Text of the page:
10 "healthy" foods that aren’t really healthy...
It's easy to mistake healthy food for ones that are actually doing the opposite of what you want!
It’s amazing how many brands claim confidently that their product is “healthy”. In fact, if it’s labeled “diet” it’s quite often the opposite. It may be less in sugar, but a lot higher in other artificial substances that substitute that sweet taste. But it’s not just “diet” food you have to be wary of either…
Below you’ll find 10 of the most popular “healthy food” items you might find on your grocery list. We’ve taken the time to really read the label and properly assessed their nutritional value. Is your go-to healthy snack really that good for you?
1. Protein Bars
Energy and protein bars may look like they’re a great healthy snack on the go or after a work out. They’ve got chunks of fruit, nuts, rolled oats, and maybe even some dark chocolate - yum!
However, lots of protein bars contain as much sugar as a candy bar! So you're only getting a few grams of protein hidden in high sugar and trans fat content (usually from high-fructose corn syrup and hydrogenated oils) - not good!
Try to source your protein from whole foods only like eggs, meat, fish, legumes, and beans.
2. Vegetable Chips
Now here’s where the labels get sneaky. More often than not, veggie chips are actually just potato chips loaded with starch and cornflour, with some vegetable flavoured powder sprinkled in for that invitingly vibrant colouring. They’re often salted heavily too, and then fried to mimic regular chips.
Make sure the vegetables are listed first on the ingredient list of vegetable chips, then you know the primary content is an actual vegetable.
3. Low-Fat Salad Dressing
Low-fat dressings tend to substitute the fat with added sugar, salt, corn syrup, and all other kinds of additives. It’s time to stress the fat is not the enemy!
We need fat to help us absorb vitamins A, E, D, and K into our body which are vital for our skin and general health - how many skincare products have you seen adorned with Vitamin E advertising?
The best bet with dressings is to make your own so you know exactly what’s going in there! Spruce up your greens with fresh herbs, spices, and olive oil. Delicious!
4. Nut Butters
Now, not all nut butters are bad. A spoonful of almond or peanut butter can be a simple and effective way to add protein and healthy fats into your diet - and they taste great!
But some nut butters, even when branded as natural, can contain added sugars or trans fats. Trans fats are harmful fats that increase bad cholesterol in the body.
When buying, make sure the only ingredient listed is the nut, because then you know it’s actually natural – but make sure to moderate your portion size here. A single tablespoon of nut butter can contain around 100 calories!
Hummus from the store is usually laced with lots of salt and trans fat. Some types of hummus can contain more salt than four packets of salted chips! Find a recipe and make your own - it’s actually easier and quicker than you think!
This go-to snack has shed it’s movie-only reputation and now dominates the healthy snack aisles! But this is where moderation is key - if you eat a big bag of salted popcorn in one sitting, you’re going to be overloading the body with sodium. High doses of sodium can lead to high blood pressure, so make sure you’re controlling how much corn you’re popping.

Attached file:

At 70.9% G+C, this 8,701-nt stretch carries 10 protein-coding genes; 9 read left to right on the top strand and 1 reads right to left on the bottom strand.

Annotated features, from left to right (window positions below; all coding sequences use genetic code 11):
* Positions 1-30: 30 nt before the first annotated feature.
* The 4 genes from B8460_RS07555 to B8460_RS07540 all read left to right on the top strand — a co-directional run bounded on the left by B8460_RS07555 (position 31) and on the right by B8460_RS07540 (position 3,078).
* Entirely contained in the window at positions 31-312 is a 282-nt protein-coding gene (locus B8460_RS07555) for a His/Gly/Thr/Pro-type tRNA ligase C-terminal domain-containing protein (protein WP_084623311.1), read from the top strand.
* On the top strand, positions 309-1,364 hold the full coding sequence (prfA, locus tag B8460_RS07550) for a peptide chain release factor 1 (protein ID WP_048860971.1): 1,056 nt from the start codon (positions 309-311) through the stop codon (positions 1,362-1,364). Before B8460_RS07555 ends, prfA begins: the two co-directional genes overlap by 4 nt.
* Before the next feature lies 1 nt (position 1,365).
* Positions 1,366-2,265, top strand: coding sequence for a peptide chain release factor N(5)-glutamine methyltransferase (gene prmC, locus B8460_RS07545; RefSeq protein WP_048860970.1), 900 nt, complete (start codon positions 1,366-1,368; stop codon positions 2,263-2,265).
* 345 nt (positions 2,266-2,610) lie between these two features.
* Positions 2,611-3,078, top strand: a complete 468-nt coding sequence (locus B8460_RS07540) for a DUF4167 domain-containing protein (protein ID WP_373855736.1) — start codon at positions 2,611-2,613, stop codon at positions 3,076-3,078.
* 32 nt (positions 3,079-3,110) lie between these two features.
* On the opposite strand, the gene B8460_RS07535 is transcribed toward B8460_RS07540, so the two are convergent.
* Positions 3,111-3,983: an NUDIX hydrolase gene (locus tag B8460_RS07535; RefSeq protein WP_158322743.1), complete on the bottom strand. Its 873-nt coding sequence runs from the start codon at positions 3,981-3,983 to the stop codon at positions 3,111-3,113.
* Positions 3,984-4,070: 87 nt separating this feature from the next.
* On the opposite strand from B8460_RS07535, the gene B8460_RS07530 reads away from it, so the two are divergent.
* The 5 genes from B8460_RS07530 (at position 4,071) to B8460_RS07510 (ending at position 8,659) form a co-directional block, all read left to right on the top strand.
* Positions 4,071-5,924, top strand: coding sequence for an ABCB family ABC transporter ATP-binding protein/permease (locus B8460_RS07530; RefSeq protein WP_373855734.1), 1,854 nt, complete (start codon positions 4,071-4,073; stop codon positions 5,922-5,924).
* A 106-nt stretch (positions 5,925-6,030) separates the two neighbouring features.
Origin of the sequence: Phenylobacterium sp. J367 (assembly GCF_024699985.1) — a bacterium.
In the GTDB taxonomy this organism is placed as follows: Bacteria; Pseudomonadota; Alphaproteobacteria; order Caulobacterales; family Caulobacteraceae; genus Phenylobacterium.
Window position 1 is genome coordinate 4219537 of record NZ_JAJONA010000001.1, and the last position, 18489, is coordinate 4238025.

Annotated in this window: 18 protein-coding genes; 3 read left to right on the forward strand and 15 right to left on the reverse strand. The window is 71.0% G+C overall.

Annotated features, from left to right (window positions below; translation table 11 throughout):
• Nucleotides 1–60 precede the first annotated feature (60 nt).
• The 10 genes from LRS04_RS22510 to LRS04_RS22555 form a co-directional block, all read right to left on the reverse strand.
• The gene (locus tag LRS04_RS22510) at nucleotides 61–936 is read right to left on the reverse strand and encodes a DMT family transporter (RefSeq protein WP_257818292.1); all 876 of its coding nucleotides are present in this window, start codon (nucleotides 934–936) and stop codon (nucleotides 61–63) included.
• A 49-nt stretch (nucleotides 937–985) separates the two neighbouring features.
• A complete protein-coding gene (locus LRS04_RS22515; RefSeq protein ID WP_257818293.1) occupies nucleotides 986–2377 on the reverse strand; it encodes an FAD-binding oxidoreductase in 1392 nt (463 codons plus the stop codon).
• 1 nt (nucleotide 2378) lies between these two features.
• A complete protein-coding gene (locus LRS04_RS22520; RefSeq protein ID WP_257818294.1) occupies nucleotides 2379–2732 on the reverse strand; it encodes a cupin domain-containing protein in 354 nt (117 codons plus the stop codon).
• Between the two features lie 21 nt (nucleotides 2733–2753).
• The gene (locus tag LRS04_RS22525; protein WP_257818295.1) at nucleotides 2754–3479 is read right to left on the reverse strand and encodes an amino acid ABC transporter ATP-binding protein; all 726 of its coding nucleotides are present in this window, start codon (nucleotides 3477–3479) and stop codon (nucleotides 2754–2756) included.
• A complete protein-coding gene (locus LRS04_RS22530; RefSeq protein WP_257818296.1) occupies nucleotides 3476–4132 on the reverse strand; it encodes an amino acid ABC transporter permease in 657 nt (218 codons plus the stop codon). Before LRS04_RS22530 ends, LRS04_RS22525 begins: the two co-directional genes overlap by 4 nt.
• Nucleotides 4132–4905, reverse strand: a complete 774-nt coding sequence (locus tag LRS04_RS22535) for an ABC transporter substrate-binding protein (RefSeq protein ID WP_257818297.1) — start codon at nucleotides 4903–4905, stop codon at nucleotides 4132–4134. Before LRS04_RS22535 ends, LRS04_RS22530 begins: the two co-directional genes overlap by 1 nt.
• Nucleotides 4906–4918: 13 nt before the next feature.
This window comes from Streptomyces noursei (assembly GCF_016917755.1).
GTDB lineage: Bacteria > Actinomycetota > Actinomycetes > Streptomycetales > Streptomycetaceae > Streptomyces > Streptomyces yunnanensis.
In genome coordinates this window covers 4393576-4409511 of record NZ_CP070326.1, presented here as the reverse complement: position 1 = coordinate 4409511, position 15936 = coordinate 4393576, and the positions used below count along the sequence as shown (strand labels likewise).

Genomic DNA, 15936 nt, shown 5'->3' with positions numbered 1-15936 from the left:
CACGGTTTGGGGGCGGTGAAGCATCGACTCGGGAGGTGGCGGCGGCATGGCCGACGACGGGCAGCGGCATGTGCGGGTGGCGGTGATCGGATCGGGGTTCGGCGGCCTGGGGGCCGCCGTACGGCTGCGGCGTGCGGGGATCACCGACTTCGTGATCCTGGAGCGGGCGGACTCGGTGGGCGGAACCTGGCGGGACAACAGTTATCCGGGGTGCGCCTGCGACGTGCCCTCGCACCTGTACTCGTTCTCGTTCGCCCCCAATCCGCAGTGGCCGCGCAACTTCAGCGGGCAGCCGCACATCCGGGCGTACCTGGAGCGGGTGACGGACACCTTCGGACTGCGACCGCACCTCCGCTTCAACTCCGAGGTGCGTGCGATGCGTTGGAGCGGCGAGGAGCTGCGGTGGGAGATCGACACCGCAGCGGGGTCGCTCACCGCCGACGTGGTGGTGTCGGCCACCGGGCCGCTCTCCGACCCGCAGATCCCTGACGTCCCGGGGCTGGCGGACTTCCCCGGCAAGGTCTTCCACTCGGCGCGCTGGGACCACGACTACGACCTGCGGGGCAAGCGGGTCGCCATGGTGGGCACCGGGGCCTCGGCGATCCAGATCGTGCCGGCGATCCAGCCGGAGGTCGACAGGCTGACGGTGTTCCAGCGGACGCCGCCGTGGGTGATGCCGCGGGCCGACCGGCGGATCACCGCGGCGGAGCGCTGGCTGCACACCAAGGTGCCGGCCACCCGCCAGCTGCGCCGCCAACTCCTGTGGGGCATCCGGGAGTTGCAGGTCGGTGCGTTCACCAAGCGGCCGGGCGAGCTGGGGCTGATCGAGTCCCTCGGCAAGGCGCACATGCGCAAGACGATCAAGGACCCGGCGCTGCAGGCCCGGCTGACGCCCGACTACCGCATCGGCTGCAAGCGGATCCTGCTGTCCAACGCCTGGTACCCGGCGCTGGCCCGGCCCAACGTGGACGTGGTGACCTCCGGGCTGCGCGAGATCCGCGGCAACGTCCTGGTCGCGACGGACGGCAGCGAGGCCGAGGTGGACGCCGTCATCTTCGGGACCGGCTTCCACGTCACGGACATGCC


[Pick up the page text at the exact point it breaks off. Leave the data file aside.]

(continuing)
7. Yogurt Parfait
Many fruit layered yogurts contain a lot of sugar, and many don’t really contain any fruit. Try an unsweetened full-fat yogurt, like an organic live dairy yogurt, or coconut/almond based yogurt and top with some fresh fruit.
8. Juices & Smoothies
An easy way to get in your five-a-day, right? Wrong - those cold-pressed fruit juices are packed with sugar. Juices also strip the fibre from fruits and vegetables and we need fibre because it protects us against the effects of fructose (sugar) due to its slower absorption.
Homemade smoothies are a much more wholesome choice because they keep the fibre intact which helps us feel fuller for longer. Ideally, your smoothie should only contain one serving of fruit and the rest should be made up of vegetables.
9. Multigrain Bread
Multigrain breads simply indicate that the bread contains multiple grains. Unfortunately, that means they might have been processed to the point that they’re pretty much the opposite of natural!
Refined grains are heavily processed. The germ, which contains the vitamins, fibre, and minerals, and the bran will have been removed. This means all that’s left is basic carbohydrates, which spike your blood sugar. In turn, that leaves you at risk of unwanted weight gain if you’re eating this kind of bread.
So, look for breads that are whole: whole rye, whole wheat, whole oats. This shows that the bread has been processed less, meaning it’s more natural, so better for you.
10. Gluten-Free labeled foods
Gluten provides the chew. Whether that be in pasta, a muffin, or bread.
Unfortunately, many gluten-free treats are filled with just as many empty calories as their gluten-containing competitors to make up for the loss of texture and flavour.
Manufacturers will just include other fillers like sugar, trans fats, and other chemicals. If you have coeliac disease, of course, gluten-free products can be life-saving - literally! But natural is always best. Reach for an apple, a handful of nuts, or a hard-boiled egg instead of a gluten-free biscuit. We all know we’re just tricking ourselves into thinking we’ve made a better choice!
Everything in moderation. If you ban yourself from a muffin completely, all you’re going to think about is how much you want a muffin. Your body really is your temple, so treat it how you want it to be treated - naturally, organically and wholesomely to really feel a difference in yourself and your health.